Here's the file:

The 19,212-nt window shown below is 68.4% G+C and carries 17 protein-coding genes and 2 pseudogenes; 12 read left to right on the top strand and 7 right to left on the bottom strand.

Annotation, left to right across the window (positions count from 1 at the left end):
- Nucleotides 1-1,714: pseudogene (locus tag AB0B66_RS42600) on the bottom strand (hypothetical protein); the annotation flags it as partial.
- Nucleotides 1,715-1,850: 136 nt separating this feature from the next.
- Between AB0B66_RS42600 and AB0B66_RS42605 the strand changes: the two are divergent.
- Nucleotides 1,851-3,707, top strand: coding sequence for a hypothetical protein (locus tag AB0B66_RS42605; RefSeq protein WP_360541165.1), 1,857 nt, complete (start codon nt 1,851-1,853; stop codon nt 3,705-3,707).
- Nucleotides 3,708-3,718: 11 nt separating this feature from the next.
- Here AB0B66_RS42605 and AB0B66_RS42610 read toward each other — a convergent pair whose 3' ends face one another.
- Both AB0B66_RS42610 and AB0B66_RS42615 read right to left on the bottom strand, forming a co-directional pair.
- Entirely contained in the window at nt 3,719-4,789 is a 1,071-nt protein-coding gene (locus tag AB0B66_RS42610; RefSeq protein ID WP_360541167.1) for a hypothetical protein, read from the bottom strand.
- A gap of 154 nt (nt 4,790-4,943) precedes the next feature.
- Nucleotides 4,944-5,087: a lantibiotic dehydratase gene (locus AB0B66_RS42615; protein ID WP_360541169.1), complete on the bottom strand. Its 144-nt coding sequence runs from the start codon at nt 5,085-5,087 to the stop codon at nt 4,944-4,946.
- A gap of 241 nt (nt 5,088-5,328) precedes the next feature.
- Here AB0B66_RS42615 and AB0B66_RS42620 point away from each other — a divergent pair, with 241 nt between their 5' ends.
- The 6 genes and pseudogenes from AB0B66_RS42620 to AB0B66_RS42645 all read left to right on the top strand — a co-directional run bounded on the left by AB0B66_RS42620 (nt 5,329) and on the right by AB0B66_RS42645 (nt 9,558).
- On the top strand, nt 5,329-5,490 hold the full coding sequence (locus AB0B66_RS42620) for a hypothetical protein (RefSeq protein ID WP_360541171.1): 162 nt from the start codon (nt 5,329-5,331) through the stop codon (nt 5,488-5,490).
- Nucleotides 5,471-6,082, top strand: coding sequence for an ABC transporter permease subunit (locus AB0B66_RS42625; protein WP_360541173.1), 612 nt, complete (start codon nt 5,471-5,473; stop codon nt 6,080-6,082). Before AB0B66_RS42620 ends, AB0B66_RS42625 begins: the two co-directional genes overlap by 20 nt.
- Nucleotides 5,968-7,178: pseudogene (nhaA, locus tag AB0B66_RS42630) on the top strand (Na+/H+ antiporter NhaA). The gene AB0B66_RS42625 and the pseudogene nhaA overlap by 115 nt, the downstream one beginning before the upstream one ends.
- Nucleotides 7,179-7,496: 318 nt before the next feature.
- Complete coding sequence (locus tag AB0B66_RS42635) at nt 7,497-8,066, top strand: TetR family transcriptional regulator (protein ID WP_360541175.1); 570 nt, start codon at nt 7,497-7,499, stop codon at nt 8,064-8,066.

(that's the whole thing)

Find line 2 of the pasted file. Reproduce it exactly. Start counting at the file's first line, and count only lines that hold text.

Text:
Annotation, left to right across the window (positions count from 1 at the left end):